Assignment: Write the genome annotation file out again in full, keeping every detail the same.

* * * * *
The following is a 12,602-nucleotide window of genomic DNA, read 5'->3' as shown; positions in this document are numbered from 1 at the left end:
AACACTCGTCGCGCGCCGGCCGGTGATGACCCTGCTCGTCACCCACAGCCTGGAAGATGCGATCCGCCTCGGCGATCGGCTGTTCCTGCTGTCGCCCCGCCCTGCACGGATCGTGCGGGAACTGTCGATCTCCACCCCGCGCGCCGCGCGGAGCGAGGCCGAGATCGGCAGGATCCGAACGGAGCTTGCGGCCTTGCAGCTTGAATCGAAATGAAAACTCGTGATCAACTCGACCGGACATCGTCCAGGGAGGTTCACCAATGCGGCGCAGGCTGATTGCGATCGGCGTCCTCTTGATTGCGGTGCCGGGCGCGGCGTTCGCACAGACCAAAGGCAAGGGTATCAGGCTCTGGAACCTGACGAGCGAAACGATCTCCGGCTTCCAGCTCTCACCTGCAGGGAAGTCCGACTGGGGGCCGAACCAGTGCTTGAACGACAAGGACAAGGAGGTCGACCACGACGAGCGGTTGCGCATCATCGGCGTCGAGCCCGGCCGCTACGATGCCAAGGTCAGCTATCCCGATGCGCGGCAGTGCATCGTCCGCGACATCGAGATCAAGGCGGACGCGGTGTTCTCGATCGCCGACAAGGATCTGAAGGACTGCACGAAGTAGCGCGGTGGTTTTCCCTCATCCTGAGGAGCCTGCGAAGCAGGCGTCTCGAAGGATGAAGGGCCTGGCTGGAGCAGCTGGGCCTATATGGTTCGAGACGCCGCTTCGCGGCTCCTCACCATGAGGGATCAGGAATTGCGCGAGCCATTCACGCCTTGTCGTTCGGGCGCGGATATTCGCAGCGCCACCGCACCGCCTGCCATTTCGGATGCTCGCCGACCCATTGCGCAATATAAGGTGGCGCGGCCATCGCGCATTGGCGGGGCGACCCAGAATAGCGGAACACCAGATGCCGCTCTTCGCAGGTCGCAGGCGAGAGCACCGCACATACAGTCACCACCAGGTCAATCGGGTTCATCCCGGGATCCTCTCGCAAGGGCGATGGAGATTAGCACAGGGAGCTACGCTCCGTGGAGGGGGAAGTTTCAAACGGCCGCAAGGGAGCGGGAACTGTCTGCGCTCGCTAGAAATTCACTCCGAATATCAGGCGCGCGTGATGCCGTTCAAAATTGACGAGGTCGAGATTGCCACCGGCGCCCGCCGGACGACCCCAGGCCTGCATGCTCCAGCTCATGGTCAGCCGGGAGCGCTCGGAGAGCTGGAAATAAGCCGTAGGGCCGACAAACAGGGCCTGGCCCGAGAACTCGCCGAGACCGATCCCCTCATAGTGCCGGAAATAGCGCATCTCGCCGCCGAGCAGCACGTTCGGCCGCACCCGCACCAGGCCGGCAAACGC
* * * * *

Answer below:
The following is a 12,602-nucleotide window of genomic DNA, read 5'->3' as shown; positions in this document are numbered from 1 at the left end:
AACACTCGTCGCGCGCCGGCCGGTGATGACCCTGCTCGTCACCCACAGCCTGGAAGATGCGATCCGCCTCGGCGATCGGCTGTTCCTGCTGTCGCCCCGCCCTGCACGGATCGTGCGGGAACTGTCGATCTCCACCCCGCGCGCCGCGCGGAGCGAGGCCGAGATCGGCAGGATCCGAACGGAGCTTGCGGCCTTGCAGCTTGAATCGAAATGAAAACTCGTGATCAACTCGACCGGACATCGTCCAGGGAGGTTCACCAATGCGGCGCAGGCTGATTGCGATCGGCGTCCTCTTGATTGCGGTGCCGGGCGCGGCGTTCGCACAGACCAAAGGCAAGGGTATCAGGCTCTGGAACCTGACGAGCGAAACGATCTCCGGCTTCCAGCTCTCACCTGCAGGGAAGTCCGACTGGGGGCCGAACCAGTGCTTGAACGACAAGGACAAGGAGGTCGACCACGACGAGCGGTTGCGCATCATCGGCGTCGAGCCCGGCCGCTACGATGCCAAGGTCAGCTATCCCGATGCGCGGCAGTGCATCGTCCGCGACATCGAGATCAAGGCGGACGCGGTGTTCTCGATCGCCGACAAGGATCTGAAGGACTGCACGAAGTAGCGCGGTGGTTTTCCCTCATCCTGAGGAGCCTGCGAAGCAGGCGTCTCGAAGGATGAAGGGCCTGGCTGGAGCAGCTGGGCCTATATGGTTCGAGACGCCGCTTCGCGGCTCCTCACCATGAGGGATCAGGAATTGCGCGAGCCATTCACGCCTTGTCGTTCGGGCGCGGATATTCGCAGCGCCACCGCACCGCCTGCCATTTCGGATGCTCGCCGACCCATTGCGCAATATAAGGTGGCGCGGCCATCGCGCATTGGCGGGGCGACCCAGAATAGCGGAACACCAGATGCCGCTCTTCGCAGGTCGCAGGCGAGAGCACCGCACATACAGTCACCACCAGGTCAATCGGGTTCATCCCGGGATCCTCTCGCAAGGGCGATGGAGATTAGCACAGGGAGCTACGCTCCGTGGAGGGGGAAGTTTCAAACGGCCGCAAGGGAGCGGGAACTGTCTGCGCTCGCTAGAAATTCACTCCGAATATCAGGCGCGCGTGATGCCGTTCAAAATTGACGAGGTCGAGATTGCCACCGGCGCCCGCCGGACGACCCCAGGCCTGCATGCTCCAGCTCATGGTCAGCCGGGAGCGCTCGGAGAGCTGGAAATAAGCCGTAGGGCCGACAAACAGGGCCTGGCCCGAGAACTCGCCGAGACCGATCCCCTCATAGTGCCGGAAATAGCGCATCTCGCCGCCGAGCAGCACGTTCGGCCGCACCCGCACCAGGCCGGCAAACGC